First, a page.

Automatic Extension of Employment Authorization (EAD) for certain categories of renewal applicants has been extended from 180days to 540 days.*
The Department of Homeland Security (DHS) has issued a new temporary final rule which extends the Automatic Extensions to expiring EADs for certain renewal eligible applicants categories if extension applications are filed in a timely manner. As per this rule, the automatic extension period will increase from up to 180 days to up to 540 days to address the current increased processing times for EAD applications to address a lapse in employment authorization when the applications remain pending. This rule is effective from May 4, 2022, until October 15, 2025.
For I-9 verification purposes, employees can submit their expired EAD cards (and unexpired Form I-94 for H-4, E, and L-2 spouses) along with their EAD receipt notice (Form I-797, Notice of Action). For receipt notices issued after May 4, 2022, the automatic extension of 540 days will be annotated and for those notices issued before May 4, 2022, a new I-797, Notice of Action with the automatic extension of 540 days will be reissued. Note that the old receipt notice with the 180 days of the automatic extension will still meet the regulatory requirement.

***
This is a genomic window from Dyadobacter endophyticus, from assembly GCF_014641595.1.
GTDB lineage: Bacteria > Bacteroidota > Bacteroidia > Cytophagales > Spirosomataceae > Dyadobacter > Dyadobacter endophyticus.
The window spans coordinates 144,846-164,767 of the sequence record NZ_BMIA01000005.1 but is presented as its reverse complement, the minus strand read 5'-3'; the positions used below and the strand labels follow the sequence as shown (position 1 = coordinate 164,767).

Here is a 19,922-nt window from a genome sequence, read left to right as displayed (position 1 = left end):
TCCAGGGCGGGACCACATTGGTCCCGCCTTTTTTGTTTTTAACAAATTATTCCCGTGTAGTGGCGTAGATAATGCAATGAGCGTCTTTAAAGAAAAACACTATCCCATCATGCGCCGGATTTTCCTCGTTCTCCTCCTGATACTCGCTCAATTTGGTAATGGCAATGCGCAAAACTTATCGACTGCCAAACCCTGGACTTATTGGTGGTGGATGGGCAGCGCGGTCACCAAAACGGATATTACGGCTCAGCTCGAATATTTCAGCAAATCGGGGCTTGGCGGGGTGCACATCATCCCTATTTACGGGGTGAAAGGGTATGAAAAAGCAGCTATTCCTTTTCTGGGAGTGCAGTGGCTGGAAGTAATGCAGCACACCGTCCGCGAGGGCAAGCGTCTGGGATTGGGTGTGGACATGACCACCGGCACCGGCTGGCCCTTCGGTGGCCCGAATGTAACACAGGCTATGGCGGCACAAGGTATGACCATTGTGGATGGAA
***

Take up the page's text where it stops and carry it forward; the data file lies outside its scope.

U.S. Immigration and Citizenship Services (USCIS) will implement Premium Processing in phases for certain previously filed I-140 petitions under the EB-1 and EB-2 categories.*
To reduce backlogs and provide relief to work permit holders, USCIS announced in March of 2022 that it will expand premium processing to a variety of benefit applications. On May 24, 2022, USCIS further announced that premium processing will be implemented for certain previously filed I-140 Petitions filed under EB-1 and EB-2 categories in phases.
- For E13 multinational executive and manager petitions received on or before January 1, 2021, USCIS will accept premium processing requests starting June 1, 2022.
- For E13 multinational executive and manager petitions received on or before March 1, 2021, USCIS will accept premium processing requests starting July 1, 2022.